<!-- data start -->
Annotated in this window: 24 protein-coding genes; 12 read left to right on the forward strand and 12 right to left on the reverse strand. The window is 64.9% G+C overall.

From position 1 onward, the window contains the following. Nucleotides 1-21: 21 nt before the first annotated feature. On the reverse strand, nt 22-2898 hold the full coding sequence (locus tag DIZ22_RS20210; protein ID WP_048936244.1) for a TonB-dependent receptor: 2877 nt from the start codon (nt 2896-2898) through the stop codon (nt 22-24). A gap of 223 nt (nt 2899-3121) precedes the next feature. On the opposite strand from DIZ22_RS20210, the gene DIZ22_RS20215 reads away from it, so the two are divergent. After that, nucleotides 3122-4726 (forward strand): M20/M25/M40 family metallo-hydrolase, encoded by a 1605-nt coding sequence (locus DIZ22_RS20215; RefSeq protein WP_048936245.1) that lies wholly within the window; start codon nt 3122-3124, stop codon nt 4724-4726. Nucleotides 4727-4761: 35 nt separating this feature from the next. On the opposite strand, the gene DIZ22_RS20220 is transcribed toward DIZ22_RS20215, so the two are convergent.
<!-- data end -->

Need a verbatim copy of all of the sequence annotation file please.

Annotated in this window: 24 protein-coding genes; 12 read left to right on the forward strand and 12 right to left on the reverse strand. The window is 64.9% G+C overall.

From position 1 onward, the window contains the following. Nucleotides 1-21: 21 nt before the first annotated feature. On the reverse strand, nt 22-2898 hold the full coding sequence (locus tag DIZ22_RS20210; protein ID WP_048936244.1) for a TonB-dependent receptor: 2877 nt from the start codon (nt 2896-2898) through the stop codon (nt 22-24). A gap of 223 nt (nt 2899-3121) precedes the next feature. On the opposite strand from DIZ22_RS20210, the gene DIZ22_RS20215 reads away from it, so the two are divergent. After that, nucleotides 3122-4726 (forward strand): M20/M25/M40 family metallo-hydrolase, encoded by a 1605-nt coding sequence (locus DIZ22_RS20215; RefSeq protein WP_048936245.1) that lies wholly within the window; start codon nt 3122-3124, stop codon nt 4724-4726. Nucleotides 4727-4761: 35 nt separating this feature from the next. On the opposite strand, the gene DIZ22_RS20220 is transcribed toward DIZ22_RS20215, so the two are convergent.